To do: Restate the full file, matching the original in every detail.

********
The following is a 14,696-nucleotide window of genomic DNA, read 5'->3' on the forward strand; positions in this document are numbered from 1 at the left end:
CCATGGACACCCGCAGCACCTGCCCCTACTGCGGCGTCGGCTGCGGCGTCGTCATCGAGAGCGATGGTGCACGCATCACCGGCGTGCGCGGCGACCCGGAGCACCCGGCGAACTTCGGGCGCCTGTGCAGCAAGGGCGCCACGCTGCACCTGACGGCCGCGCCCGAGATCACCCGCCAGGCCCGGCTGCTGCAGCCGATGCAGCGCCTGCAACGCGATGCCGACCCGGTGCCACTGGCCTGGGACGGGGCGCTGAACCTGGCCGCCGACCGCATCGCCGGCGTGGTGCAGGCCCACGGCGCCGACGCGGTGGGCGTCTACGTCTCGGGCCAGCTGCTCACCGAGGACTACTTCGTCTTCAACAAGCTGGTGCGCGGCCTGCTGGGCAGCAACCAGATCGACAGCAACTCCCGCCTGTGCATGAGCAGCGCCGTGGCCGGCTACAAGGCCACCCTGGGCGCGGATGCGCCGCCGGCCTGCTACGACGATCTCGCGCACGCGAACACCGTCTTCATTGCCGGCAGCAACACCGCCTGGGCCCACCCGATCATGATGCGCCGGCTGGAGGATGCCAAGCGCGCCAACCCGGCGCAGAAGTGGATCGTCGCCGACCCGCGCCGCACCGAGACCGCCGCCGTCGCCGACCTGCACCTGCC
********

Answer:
The following is a 14,696-nucleotide window of genomic DNA, read 5'->3' on the forward strand; positions in this document are numbered from 1 at the left end:
CCATGGACACCCGCAGCACCTGCCCCTACTGCGGCGTCGGCTGCGGCGTCGTCATCGAGAGCGATGGTGCACGCATCACCGGCGTGCGCGGCGACCCGGAGCACCCGGCGAACTTCGGGCGCCTGTGCAGCAAGGGCGCCACGCTGCACCTGACGGCCGCGCCCGAGATCACCCGCCAGGCCCGGCTGCTGCAGCCGATGCAGCGCCTGCAACGCGATGCCGACCCGGTGCCACTGGCCTGGGACGGGGCGCTGAACCTGGCCGCCGACCGCATCGCCGGCGTGGTGCAGGCCCACGGCGCCGACGCGGTGGGCGTCTACGTCTCGGGCCAGCTGCTCACCGAGGACTACTTCGTCTTCAACAAGCTGGTGCGCGGCCTGCTGGGCAGCAACCAGATCGACAGCAACTCCCGCCTGTGCATGAGCAGCGCCGTGGCCGGCTACAAGGCCACCCTGGGCGCGGATGCGCCGCCGGCCTGCTACGACGATCTCGCGCACGCGAACACCGTCTTCATTGCCGGCAGCAACACCGCCTGGGCCCACCCGATCATGATGCGCCGGCTGGAGGATGCCAAGCGCGCCAACCCGGCGCAGAAGTGGATCGTCGCCGACCCGCGCCGCACCGAGACCGCCGCCGTCGCCGACCTGCACCTGCC